13 Feb 2009

I Told You So Department: "Fed Faces Constraints In Market-Revival Role"

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Yesterday’s article in the WSJ is basically a less hysterical and more detail-oriented regurgitation of my Daily Reckoning article from the end of January (and which I actually wrote in December). I explained in that article that Bernanke had painted himself into a corner, because the Fed’s balance sheet had grown enormously, meaning massive price inflation had been built into the system once things calm down. But, since that build-up in the balance was designed as life support for the banking sector, how could Bernanke pull the rug out once a tepid recovery begins?

Here is how the WSJ article describes the situation:

A day after the Obama administration announced plans for a massive expansion of a joint-Federal Reserve and Treasury program to revive consumer lending, signs are emerging of challenges facing the central bank.

A growing number of the dollars the Fed is lending out to revive markets are long-term loans. Those long-term commitments could be difficult to pull back when the economy recovers and the Fed wants to drain the financial system of cash to raise interest rates.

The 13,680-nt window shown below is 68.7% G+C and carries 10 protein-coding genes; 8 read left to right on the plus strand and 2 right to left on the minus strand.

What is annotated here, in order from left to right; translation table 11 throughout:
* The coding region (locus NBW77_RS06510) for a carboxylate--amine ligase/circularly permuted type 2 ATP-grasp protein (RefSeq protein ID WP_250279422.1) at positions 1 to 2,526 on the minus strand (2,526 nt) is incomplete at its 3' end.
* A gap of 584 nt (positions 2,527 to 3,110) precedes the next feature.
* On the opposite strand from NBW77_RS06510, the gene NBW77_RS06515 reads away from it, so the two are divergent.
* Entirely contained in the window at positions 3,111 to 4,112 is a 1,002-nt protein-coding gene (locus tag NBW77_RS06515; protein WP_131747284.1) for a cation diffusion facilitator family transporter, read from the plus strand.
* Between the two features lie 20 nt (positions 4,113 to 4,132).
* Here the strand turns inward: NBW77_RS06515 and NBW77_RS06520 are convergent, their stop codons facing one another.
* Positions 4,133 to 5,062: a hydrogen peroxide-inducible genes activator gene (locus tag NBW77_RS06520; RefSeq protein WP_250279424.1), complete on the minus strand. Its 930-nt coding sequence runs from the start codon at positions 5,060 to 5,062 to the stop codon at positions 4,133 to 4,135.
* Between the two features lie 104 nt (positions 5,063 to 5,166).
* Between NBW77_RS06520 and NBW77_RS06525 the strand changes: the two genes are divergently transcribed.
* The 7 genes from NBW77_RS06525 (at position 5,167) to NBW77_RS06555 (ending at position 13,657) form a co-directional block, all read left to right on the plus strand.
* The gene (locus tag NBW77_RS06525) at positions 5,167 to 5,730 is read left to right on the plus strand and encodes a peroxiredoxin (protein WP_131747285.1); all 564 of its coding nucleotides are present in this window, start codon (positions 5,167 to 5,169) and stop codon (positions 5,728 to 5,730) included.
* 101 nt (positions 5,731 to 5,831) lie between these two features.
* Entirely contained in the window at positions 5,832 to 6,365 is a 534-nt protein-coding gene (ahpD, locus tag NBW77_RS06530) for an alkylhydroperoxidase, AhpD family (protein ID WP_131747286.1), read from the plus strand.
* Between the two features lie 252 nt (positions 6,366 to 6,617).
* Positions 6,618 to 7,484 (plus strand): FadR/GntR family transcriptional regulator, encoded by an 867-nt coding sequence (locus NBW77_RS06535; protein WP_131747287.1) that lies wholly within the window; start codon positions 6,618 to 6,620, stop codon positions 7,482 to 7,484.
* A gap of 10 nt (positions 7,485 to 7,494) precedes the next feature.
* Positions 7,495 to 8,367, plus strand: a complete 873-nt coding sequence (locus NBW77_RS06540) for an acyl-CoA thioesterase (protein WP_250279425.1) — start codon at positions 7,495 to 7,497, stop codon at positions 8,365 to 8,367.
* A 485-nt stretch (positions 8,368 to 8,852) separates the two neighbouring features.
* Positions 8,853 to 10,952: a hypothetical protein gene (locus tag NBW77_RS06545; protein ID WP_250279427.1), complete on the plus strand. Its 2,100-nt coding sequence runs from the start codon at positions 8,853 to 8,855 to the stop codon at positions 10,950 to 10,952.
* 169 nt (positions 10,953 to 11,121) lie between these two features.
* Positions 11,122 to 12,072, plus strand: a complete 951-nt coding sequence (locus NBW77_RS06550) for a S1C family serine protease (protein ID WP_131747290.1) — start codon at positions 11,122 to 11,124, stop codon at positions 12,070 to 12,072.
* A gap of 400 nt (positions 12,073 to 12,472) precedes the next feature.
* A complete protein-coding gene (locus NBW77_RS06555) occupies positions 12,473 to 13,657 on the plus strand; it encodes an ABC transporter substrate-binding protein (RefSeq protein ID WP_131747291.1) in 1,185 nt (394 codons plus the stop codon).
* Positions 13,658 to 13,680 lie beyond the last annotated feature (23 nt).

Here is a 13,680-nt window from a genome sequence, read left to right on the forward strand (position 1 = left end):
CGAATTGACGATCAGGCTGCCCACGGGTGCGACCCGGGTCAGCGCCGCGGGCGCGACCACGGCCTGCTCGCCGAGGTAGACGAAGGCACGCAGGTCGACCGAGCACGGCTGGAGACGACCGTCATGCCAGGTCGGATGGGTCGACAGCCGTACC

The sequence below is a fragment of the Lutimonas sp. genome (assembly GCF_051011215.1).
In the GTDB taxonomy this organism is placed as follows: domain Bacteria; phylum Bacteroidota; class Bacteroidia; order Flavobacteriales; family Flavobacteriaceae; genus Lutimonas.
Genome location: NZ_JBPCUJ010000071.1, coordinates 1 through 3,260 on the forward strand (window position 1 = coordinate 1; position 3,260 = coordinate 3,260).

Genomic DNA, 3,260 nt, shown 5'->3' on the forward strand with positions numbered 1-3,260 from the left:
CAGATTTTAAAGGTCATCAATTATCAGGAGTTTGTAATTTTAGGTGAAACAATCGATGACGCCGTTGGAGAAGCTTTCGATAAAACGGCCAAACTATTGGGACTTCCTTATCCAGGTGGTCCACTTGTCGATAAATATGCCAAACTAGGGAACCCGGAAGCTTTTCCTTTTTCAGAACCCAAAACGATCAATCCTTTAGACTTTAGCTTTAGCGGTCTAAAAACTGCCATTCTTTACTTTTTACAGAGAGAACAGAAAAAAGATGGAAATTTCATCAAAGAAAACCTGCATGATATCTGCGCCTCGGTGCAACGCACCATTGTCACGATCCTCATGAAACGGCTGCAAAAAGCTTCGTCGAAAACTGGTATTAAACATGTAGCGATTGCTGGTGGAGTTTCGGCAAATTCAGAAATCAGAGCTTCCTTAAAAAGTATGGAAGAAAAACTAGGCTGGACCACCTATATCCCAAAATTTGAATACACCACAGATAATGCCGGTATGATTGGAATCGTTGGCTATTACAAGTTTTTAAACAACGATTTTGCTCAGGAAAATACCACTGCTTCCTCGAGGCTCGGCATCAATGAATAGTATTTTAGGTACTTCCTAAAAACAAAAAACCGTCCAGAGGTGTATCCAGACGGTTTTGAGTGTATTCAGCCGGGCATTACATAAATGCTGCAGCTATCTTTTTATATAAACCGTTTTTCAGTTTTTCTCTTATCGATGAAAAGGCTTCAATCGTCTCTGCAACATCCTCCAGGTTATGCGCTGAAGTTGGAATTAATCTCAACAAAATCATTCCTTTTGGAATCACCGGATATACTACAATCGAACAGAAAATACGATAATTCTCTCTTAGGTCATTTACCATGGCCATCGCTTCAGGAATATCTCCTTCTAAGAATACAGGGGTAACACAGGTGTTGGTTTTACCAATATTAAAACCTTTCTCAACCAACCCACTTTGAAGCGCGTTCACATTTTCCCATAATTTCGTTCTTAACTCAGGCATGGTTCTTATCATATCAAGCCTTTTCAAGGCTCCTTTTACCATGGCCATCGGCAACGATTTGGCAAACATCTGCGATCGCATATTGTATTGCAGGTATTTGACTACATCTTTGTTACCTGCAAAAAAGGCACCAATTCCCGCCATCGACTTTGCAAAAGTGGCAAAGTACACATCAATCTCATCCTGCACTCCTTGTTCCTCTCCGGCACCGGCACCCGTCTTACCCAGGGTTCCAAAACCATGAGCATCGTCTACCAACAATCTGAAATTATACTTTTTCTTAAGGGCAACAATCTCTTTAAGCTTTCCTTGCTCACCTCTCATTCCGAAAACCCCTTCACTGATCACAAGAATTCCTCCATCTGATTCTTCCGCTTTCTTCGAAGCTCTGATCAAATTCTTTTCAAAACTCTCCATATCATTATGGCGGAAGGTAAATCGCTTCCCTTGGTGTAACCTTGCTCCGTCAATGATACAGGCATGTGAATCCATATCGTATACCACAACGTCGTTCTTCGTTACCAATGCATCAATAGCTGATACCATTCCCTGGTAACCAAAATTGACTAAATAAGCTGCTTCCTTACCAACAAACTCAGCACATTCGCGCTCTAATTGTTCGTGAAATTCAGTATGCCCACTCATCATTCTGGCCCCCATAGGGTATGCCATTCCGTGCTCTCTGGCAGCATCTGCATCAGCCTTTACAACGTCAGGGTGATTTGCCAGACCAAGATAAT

When the Fed believes the time has come to raise interest rates, it would seek to pull cash out of the financial system by reducing the size of its massive portfolio of loans and securities. But if it is loaded down with long-term commitments, that could be tricky to pull off….

Because the Fed worries about preserving its monetary-policy options, it could be hesitant to push much further on long-term lending. Selling off such holdings down the road “could be a problem in thin and illiquid markets,” said Vincent Reinhart, an American Enterprise Institute economist and former Fed staffer.

Incidentally, I agree with Jim Chappelow–in the comments of my post on collapsing borrowing from the Fed–that the drops in base and other measures is probably just a temporary blip, while Bernanke gets his ducks in a row for the massive injections that are going to be necessary to keep all of Obama’s plates spinning. The Fed is going to have to “help” with just about every economic initiative being discussed, and I think when the optimistic scenarios fail to materialize (and they will), everyone will say, “Ah forget it, Ben, just print it.”

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